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I’m obsessed with simplifying income creation. The “guru’s” try to make it more complicated than it needs to be.
For the past two months, I’ve been on a mission. A mission to create a true no-excuse method to to help ANYONE finally start creating income online FAST -and eliminate ALL excuses.
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When I shared the results with my colleague (who makes close to 8-figures a year), he was shocked at the results.
In an industry where everyone moves fast – I’m known as THE most prolific profit simplifyer and creator. Here’s what Brian Kurtz recently said about my ability to work fast…
“Running the world’s #1 direct marketing compant that has done over $120 million in yearly sales, I’ve been blessed to have worked with the all-time greatest minds in business and marketing. And when it comes to simplifying product creation and getting programs to market fast.. Ryan is in a league by himself. He’s my go-to guy.. no one comes close. If you want to make more money by leveraging your time and selling your ideas as products – listen to whatever he says.”
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I’m delivering this new training system, LIVE, on Wednesday December 16th at 9pm est (it will also be recorded).
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This training will eventually sell for $2,000.00 – but as a part of this live “field test” group, you get in now for just one-payment of $197 (no upsells, no future billing and no “catch”). The only thing I ask is you share your results with me as you generate income.. FAST.
WHO IS RYAN LEE? First, Ryan loves talking about himeself in 3rd person. His story of how he started as a gym teacher and now runs an 8-figure business (all from Starbucks) has led to people calling him the “World’s Leading Lifestyle Entrepreneur”. Ryan has been featured on the front page of The Wall Street Journal, the cover of Millionaire Blueprints Magazine, and is now a columnist for Entrepreneur. And when he’s not helping his wife with his 4 young kids – Ryan wrote two books and contributed to a dozen more, including the NY Times Best-Selling Series” The Worst Case Scenario Business Survival Guide.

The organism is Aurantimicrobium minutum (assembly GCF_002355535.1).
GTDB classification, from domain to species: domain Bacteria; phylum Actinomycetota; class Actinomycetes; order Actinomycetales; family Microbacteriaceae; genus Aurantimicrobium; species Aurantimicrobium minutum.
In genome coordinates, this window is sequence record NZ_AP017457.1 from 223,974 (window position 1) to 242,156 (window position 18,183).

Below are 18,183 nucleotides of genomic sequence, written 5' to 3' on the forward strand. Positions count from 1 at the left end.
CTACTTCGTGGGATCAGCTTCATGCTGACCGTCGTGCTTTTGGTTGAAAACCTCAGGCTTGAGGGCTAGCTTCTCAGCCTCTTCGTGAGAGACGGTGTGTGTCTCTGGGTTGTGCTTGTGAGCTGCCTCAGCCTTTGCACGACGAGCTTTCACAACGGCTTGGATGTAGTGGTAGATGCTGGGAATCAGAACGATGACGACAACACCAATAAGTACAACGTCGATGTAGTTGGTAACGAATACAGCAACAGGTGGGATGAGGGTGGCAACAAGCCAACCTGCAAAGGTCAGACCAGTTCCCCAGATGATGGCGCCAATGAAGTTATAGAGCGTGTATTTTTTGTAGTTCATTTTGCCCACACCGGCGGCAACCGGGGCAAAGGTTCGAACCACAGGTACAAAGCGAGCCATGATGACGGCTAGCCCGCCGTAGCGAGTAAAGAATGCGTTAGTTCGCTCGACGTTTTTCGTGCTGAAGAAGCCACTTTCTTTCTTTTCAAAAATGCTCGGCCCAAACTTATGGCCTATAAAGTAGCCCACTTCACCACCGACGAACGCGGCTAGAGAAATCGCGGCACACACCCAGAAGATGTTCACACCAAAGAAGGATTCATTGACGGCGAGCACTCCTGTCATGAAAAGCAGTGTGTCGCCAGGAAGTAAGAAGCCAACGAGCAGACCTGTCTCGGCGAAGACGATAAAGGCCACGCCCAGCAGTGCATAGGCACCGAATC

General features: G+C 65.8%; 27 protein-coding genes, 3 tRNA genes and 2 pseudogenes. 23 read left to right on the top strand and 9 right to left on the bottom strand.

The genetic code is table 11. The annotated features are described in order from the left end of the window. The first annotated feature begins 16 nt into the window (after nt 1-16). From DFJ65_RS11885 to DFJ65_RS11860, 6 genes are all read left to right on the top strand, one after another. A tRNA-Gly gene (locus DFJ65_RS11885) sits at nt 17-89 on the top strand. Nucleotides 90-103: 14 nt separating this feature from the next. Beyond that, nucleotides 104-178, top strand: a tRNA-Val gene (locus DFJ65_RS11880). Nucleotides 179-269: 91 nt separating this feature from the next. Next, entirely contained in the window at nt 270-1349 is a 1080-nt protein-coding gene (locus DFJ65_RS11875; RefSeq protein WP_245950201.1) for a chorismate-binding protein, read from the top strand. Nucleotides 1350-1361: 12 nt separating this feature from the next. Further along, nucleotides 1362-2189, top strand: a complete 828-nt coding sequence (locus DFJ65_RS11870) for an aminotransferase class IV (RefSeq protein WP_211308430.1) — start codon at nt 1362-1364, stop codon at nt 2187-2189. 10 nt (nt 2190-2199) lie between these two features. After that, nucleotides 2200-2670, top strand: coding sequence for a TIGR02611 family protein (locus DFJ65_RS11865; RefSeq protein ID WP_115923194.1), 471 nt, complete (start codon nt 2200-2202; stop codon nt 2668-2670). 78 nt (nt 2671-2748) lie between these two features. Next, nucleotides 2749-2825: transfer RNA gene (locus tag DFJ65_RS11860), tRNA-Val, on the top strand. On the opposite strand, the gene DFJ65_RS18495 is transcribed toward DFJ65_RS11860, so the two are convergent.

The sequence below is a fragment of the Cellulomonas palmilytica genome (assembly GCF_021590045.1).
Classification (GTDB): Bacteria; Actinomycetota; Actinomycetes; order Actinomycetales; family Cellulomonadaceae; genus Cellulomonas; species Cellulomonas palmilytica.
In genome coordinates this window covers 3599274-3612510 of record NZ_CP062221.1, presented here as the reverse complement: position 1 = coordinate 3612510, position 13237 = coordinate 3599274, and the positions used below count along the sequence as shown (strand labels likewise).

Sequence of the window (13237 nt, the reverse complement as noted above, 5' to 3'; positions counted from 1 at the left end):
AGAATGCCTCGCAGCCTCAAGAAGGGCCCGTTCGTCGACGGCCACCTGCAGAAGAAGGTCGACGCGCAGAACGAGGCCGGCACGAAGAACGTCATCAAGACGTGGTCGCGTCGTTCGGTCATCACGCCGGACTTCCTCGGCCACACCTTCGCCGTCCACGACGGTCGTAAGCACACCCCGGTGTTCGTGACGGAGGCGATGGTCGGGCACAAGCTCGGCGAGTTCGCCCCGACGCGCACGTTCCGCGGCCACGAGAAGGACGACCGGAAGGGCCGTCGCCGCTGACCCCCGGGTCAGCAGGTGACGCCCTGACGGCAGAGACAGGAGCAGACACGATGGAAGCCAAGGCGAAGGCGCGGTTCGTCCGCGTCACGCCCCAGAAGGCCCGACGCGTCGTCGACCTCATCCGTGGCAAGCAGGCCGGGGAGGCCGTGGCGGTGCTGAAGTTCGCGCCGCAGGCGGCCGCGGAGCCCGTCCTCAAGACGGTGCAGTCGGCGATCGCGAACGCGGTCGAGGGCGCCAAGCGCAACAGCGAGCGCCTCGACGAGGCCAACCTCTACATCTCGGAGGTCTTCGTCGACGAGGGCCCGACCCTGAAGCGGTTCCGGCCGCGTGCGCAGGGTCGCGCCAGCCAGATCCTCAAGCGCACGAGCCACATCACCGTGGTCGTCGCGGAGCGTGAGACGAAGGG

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2023.06.08 04:12 sound2go The 10th Chappaqua Children’s Book Festival is happening this Saturday. Our fun cover band , Orange Jelly Project will be playing from 12-2!

The 10th Chappaqua Children’s Book Festival is happening this Saturday. Our fun cover band , Orange Jelly Project will be playing from 12-2!
Hey, if you’re up and about late morning/early afternoon this Saturday in and around Chappaqua, come on by. Hope to see you!
submitted by sound2go to Westchester [link] [comments]

2023.06.08 03:36 odiestar chance new yawker for T20 and T10?

(do not mind the sentence structure I am not trying to make this coherent at all)
Hispanic and or latino
My dad is a good enough salary earner yes sir
SAT: 1550
GPA: 3.9 UW
Rigor: Took all available APs at my school
Intended major: CS + some art stuffs
ECs and stuff
I will be submitting an art portfolio supplement. It's my main talent and I want to display it.
(ofc yall cant really chance this since u can't see it here but trust it's good. I'm a tryhard )
- Game development: Published game that took me 2 years to make recently . Did everything from art, story writing, coding, social media.... it was pain. Also worked in a small team to put out a mod w/ 17k downloads
- Book publishing: Published a science fiction book of around 50k words
- Set DesignePainter: Helped design and painted the theatre sets for my school. Was the only person who did this.
- Game dev club - started a game dev club. make game. I love inspiring others!!! raaah!!!!!
- Was a catechist for young kids going to public schools ( taught them about Catholicism) . This was a program at my old middle school I did
- National Honors Society - errmmm president
- Girl Scouting - I just do a lot of GS. service and stuff. (see awards section)
- Senior leadership position @ my school. Basically they select a small group of seniors and have them "lead" the rest of the grades in activities, they plan events, they do a lot of stuff directly for the schopl
- I do art club

Gold Award GS
Bunch of random ass citations and certificates for my community service / projects / IDK
There's one from the US house of reps so maybe I'll put that one.
Honor roll 1st honors yippee
idk what else I'll get tbh. Never participated in art contests which is a big regret. Mfw my thing is literally art but I have nothing besides portfolio and game dev struggle
Also mfw I literally find out about USACO too late.

Essay idea(s) : (please exuse the mf awful writing) :P!
haven't done it but I am planning to write it about 1. The Game Development Experience (incredibly painful) or 2. I freaking love storytelling. I love adapting any new information I gain into a new narrative and experience. That's why I do stuff like game dev, writing, and art. My art portfolio itself is a story. I want to learn science and math bc it offers a gateway into telling more advanced narratives. Basically, I'm interested in both the execution aspect of stories and the content. Both are enriched by learning the cold facts of reality, bc you can mold it to be creative and imaginative. (This was the inspiration for my book) + Wanted to go into the fact that I wrote my first book by telling my dad what to write (bc I couldn't write out sentences that well. still can't. jk.) . This would spark a lifetime of seeking out projects